The jazz professor was horrified when I told him that Dad Pony had sent me to Liverpool with the assignment to go stand at Sacred Beatles Sites. "We are ethnomusicologists," he said. "We Do Not Do . . . tourism." Oh, well. He should have told that to the BFE conference organizers, who organized an entire Beatles bus tour for us:
We went to Penny Lane, and saw the Sacred Street Sign:
Here are a bunch of ethnomusicologists busily proving the jazz professor to be on the wrong side of history:
We drove by the Dingle, where Ringo was born. The neighborhood is kind of grungy and due to be demolished, and there wasn't a good angle for a photo. The next stop was at George Harrison's old house. This is the only one of the Four Childhood Homes that's privately owned. The owners, as our guide told us while the group of fifty of us were gathered around snapping pictures, are the Most Patient Couple In Great Britain.
I took this photo from the bus, so it's a little dark. It's of an ordinary graveyard next to an ordinary church that held an ordinary picnic where two ordinary teenagers were introduced to each other -- where John Lennon met Paul McCartney and decided he was a nice kid, but nothing special. It's also the graveyard where Eleanor Rigby is buried along with her name. Her grave is in the second row from the front.
This is the gate of the original Strawberry Fields, which was an orphanage during the time that John Lennon was a kid. I think the Salvation Army owns the building now.
This is John Lennon's childhood home, where he lived with his aunt and uncle. It's owned by the National Trust.
This is Paul McCartney's childhood home, not too far away. It's been redecorated inside to look just like it did when Sir Paul was a kid, though we didn't get to go inside and see for ourselves. It's also owned by the National Trust, even though it doesn't have the blue plaque. You only get one of those on your childhood home after you've been dead twenty years, and our guide ventured the opinion that Sir Paul is probably quite happy not to have a blue plaque on his house. . .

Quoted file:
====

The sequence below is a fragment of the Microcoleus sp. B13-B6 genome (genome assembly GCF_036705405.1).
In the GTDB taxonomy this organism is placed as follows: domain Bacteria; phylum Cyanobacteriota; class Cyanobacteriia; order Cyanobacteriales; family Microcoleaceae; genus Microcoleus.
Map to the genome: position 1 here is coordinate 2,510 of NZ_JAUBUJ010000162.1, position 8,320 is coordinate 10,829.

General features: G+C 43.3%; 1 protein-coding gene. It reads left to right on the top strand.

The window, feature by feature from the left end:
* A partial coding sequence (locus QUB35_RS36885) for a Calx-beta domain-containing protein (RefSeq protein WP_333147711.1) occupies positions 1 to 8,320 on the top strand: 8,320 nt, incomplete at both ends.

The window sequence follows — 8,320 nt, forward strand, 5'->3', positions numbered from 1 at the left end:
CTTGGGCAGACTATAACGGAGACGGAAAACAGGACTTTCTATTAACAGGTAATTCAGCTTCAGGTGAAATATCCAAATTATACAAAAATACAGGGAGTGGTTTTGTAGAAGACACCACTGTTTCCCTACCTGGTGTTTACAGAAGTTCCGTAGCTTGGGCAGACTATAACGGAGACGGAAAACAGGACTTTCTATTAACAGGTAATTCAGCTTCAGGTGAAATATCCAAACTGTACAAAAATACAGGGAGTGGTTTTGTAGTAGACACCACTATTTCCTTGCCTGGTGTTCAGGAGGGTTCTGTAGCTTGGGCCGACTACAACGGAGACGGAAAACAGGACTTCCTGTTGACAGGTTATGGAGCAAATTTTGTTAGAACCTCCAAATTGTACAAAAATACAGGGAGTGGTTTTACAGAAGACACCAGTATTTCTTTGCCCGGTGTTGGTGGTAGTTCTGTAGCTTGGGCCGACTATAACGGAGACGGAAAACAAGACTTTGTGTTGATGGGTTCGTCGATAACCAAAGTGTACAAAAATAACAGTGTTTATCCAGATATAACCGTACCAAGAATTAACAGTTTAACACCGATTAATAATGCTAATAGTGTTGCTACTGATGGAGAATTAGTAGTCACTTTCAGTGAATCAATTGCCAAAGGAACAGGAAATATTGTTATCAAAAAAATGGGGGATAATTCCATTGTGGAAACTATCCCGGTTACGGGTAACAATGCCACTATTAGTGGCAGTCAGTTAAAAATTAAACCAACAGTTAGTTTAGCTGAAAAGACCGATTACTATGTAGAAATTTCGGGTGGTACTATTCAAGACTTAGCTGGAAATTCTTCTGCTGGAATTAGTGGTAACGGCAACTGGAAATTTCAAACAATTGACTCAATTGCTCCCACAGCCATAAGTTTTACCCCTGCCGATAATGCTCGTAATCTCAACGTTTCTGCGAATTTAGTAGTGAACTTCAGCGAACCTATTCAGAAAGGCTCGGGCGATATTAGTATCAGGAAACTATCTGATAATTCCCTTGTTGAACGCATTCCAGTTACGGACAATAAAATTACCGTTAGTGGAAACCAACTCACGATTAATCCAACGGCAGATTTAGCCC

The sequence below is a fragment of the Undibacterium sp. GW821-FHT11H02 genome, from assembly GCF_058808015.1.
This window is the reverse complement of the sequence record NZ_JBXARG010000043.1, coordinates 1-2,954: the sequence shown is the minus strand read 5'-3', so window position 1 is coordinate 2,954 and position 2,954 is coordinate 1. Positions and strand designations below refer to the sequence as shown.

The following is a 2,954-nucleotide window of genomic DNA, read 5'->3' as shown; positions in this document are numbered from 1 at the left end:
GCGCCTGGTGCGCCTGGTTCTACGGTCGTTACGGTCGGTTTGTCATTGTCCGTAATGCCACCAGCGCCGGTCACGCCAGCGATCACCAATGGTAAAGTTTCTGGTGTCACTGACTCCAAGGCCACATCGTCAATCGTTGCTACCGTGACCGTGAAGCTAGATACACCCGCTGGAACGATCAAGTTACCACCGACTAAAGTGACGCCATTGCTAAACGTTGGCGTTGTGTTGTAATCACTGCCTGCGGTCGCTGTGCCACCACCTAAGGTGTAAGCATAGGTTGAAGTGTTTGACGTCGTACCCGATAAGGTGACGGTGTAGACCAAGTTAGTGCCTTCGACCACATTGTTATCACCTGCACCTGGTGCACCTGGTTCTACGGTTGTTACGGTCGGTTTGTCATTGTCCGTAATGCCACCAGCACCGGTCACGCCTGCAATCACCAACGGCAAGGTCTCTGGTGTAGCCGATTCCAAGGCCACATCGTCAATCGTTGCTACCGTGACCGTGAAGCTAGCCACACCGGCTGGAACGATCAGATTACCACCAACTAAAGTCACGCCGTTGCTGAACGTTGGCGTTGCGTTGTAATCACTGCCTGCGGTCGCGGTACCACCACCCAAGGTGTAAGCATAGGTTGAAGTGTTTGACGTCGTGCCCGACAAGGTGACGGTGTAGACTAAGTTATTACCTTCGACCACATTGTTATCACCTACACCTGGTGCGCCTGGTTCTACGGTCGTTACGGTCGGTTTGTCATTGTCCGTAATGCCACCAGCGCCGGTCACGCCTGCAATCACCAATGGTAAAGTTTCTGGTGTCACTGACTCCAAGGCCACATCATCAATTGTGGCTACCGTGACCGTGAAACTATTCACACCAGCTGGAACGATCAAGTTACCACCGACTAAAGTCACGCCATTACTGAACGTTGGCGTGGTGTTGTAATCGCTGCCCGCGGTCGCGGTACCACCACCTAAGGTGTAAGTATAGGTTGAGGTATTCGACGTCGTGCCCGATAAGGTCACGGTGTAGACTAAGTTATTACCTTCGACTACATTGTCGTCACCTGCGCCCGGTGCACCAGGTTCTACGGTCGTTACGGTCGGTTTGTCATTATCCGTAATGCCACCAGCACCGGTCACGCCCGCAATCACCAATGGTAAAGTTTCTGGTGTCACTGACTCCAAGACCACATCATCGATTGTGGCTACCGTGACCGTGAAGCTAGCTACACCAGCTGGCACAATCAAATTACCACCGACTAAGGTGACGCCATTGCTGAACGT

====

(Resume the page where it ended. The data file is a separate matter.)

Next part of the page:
The tour ended up, as all such tours must, in the Cavern Quarter. There are actually two watering holes with that name. The Cavern Pub has a Wall of Fame, listing lots of famous musicians who have played in Liverpool:
But the Cavern Club is the one that most people are after. We all went in and had a drink, and lo and behold! a Beatles cover band was playing, to the surprise of absolutely no one. The original entrance is a few feet down the road, but it was bricked up during some renovations. Across the street, up on a wall, you can see how the denizens of Mathew Street really feel about their four boys.
After all that fun, what are ethnomusicologists to do but party? The conference banquet was held at the Adelphi Hotel. The Adelphi is the kind of hotel that none of us could even dream of ever being able to afford to stay in; it was the kind of place that the first-class passengers on the Titanic would have stayed in before leaving. It used to be that the rooms were even decorated to look like shipboard staterooms! We also heard that one of the ballrooms (not the one we had our banquet in) is decorated to look like the ballroom on the Titanic. I kind of hope that someone might have painted a teeny little iceberg on one of the windowpanes in that one . . .
Anyway, the banquet was lovely. All the food was very good, although kind of randomly chosen and assembled, in the way of a country that has not historically been known for its cuisine figuring out how to do gourmet food, and just having a blast with it. After dinner, a Balkan dance band called Paprika Balkanikus took the stage. As one might expect at any large party, the women were out dancing on their own for about twenty minutes before the men got brave enough to join them. But once we got the guys up and dancing, the party totally rocked!
Alas, that's the end of the photos! As you can see, it was a fantastic weekend. I made lots of new friends, herd some neat papers, and my paper went over well -- all my technology worked, and I got some good questions at the end. I think I like BFE. Next year's conference is in Oxford, and I definitely want to go! We lived there when I was three, in 1979, when Dad Pony was on a sabbatical. I could skip the business meeting again and go find our old home, on Marsten Lane, just off of Crotch Crescent (really!)